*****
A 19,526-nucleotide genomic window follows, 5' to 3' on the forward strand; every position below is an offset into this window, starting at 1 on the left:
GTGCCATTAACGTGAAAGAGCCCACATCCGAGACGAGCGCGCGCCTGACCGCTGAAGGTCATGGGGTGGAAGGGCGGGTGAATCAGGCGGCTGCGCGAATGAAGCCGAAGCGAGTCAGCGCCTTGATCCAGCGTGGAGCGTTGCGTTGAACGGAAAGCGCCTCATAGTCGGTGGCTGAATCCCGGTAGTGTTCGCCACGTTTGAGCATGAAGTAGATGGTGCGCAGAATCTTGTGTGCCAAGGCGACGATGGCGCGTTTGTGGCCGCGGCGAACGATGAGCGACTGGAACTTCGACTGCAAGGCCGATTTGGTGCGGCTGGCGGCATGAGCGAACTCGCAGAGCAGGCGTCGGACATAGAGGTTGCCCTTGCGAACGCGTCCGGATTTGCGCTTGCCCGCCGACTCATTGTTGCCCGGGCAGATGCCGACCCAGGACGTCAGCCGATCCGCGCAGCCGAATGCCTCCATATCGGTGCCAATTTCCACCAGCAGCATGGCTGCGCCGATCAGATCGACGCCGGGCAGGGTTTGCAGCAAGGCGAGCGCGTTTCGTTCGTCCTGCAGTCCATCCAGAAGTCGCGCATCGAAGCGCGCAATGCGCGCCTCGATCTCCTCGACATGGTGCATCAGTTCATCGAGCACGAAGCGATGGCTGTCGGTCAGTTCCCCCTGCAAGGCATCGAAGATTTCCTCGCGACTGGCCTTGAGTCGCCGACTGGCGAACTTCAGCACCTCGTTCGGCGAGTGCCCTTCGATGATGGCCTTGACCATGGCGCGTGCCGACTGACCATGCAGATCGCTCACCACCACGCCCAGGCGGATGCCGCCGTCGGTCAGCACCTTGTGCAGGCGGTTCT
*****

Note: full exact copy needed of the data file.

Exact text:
A 19,526-nucleotide genomic window follows, 5' to 3' on the forward strand; every position below is an offset into this window, starting at 1 on the left:
GTGCCATTAACGTGAAAGAGCCCACATCCGAGACGAGCGCGCGCCTGACCGCTGAAGGTCATGGGGTGGAAGGGCGGGTGAATCAGGCGGCTGCGCGAATGAAGCCGAAGCGAGTCAGCGCCTTGATCCAGCGTGGAGCGTTGCGTTGAACGGAAAGCGCCTCATAGTCGGTGGCTGAATCCCGGTAGTGTTCGCCACGTTTGAGCATGAAGTAGATGGTGCGCAGAATCTTGTGTGCCAAGGCGACGATGGCGCGTTTGTGGCCGCGGCGAACGATGAGCGACTGGAACTTCGACTGCAAGGCCGATTTGGTGCGGCTGGCGGCATGAGCGAACTCGCAGAGCAGGCGTCGGACATAGAGGTTGCCCTTGCGAACGCGTCCGGATTTGCGCTTGCCCGCCGACTCATTGTTGCCCGGGCAGATGCCGACCCAGGACGTCAGCCGATCCGCGCAGCCGAATGCCTCCATATCGGTGCCAATTTCCACCAGCAGCATGGCTGCGCCGATCAGATCGACGCCGGGCAGGGTTTGCAGCAAGGCGAGCGCGTTTCGTTCGTCCTGCAGTCCATCCAGAAGTCGCGCATCGAAGCGCGCAATGCGCGCCTCGATCTCCTCGACATGGTGCATCAGTTCATCGAGCACGAAGCGATGGCTGTCGGTCAGTTCCCCCTGCAAGGCATCGAAGATTTCCTCGCGACTGGCCTTGAGTCGCCGACTGGCGAACTTCAGCACCTCGTTCGGCGAGTGCCCTTCGATGATGGCCTTGACCATGGCGCGTGCCGACTGACCATGCAGATCGCTCACCACCACGCCCAGGCGGATGCCGCCGTCGGTCAGCACCTTGTGCAGGCGGTTCT